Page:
Officials warned that labor shortages were “markedly” blighting activity across the economy.
The Bundesbank’s monthly report said: “In contrast to previous waves of the pandemic, it’s not just the services sector that’s hit by restrictions and adapted behaviour.”
However, despite the gloomy assessment, recent business surveys suggest German business activity picked up sharply this month.
An improving services industry led private sector activity to rise at the fastest rate in six months, according to purchasing managers’ index data from IHS Markit.
Its composite PMI gauge climbed to 56.2, versus 53.8 in January. A reading above 50 indicates expansion compared with the previous month.
Manufacturers reported that supply chain bottlenecks have continued to ease over recent weeks, but cautioned that the prices they charge are none the less rising at the second-fastest rate on record.
Some factories reported output had been strained due to staff absences linked with Covid.
Phil Smith from IHS Markit said: “The German economy continued to regain momentum in February following December’s brief stagnation in output growth.
“Overall activity rose the most since last August, driven this time by the services sector as manufacturing production increased more slowly than in January, when it had provided the main impetus.”
Growth in France, Europe’s second biggest economy, was the strongest since June 2021 as both services and manufacturing picked up.
Across the whole euro area, prices charged for goods and services rose by the most on record, putting more pressure on the European Central Bank to intervene over soaring inflation.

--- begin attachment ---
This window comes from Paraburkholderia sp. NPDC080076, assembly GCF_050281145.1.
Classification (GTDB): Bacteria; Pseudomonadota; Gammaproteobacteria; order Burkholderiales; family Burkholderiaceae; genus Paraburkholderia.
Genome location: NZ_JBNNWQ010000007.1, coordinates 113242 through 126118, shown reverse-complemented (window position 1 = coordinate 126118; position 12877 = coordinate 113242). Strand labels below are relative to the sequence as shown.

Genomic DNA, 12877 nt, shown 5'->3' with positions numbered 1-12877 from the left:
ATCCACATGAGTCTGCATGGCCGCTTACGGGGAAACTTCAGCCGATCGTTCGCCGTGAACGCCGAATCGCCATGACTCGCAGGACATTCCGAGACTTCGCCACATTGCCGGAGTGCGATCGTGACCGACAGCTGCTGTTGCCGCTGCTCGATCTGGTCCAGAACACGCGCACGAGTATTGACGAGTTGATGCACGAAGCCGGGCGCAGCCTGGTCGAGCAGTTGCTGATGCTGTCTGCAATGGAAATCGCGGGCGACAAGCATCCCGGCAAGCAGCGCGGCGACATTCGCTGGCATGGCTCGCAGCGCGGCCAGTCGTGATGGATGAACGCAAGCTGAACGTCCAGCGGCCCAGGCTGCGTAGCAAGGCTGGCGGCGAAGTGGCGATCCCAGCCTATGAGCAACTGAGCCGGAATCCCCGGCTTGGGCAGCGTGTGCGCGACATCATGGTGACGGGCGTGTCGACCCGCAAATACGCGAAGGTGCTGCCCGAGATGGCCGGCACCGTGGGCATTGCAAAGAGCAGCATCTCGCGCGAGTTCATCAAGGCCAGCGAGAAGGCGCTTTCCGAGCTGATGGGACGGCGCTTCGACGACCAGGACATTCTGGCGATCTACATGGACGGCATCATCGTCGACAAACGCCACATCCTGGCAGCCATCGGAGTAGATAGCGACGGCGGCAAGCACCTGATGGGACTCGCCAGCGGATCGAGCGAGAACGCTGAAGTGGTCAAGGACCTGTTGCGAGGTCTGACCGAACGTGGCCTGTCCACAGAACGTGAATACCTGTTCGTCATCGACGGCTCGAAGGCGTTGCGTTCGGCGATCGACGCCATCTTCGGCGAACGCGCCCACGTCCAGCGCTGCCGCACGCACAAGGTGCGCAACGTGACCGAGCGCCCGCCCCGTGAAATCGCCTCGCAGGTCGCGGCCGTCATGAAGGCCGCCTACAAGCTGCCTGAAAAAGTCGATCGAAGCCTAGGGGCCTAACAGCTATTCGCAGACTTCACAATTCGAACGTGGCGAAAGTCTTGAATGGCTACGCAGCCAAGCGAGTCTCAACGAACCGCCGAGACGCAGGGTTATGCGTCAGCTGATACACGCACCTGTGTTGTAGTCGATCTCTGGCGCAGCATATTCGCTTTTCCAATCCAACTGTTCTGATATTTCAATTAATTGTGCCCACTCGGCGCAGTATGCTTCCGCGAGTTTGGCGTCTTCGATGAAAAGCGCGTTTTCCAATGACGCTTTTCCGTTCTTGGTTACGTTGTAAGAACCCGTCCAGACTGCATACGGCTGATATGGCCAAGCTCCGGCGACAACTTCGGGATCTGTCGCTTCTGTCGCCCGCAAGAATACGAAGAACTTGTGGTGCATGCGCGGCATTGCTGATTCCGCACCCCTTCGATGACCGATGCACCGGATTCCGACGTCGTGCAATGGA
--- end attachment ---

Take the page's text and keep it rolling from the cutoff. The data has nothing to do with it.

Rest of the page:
Andrew Kenningham from Capital Economics said the jump in reported activity indicated output across the bloc will climb 0.5pc during this quarter.
He said: “There are tentative signs that supply chain problems are fading – particularly in Germany – but price pressures have not eased at all,” he added.
Amarjot Sidhu, an economist at BNP Paribas, said the PMI figures showed the eurozone economies “have turned a corner following a subdued start to the year”.
He warned broadening prices pressures mean inflation is likely to remain higher for longer.
Mr Sidhu said: “We think the real income shock driven by this bout of higher inflation together with persisting supply chain disruptions will hold back growth in the coming months, even if the impact on demand is not immediately visible in today’s surveys.”
It came as new data showed the cost of materials for German manufacturers hit a new record high last month.
Producer price index inflation stood at 5pc in the year to January, the sharpest increase since reunification.
The biggest rise was from energy costs, which climbed 66.7pc over 12 months according to the German Federal Statistics Office.
Marcus Widén, from lender SEB, warned record-high price rises for consumers would not begin to ease until businesses began to see their costs come down.
Germany began scaling back its Covid restrictions last week, as it moves past the peak of its latest virus surge. Daily cases hit a record high last week, but deaths have been more subdued than in previous waves.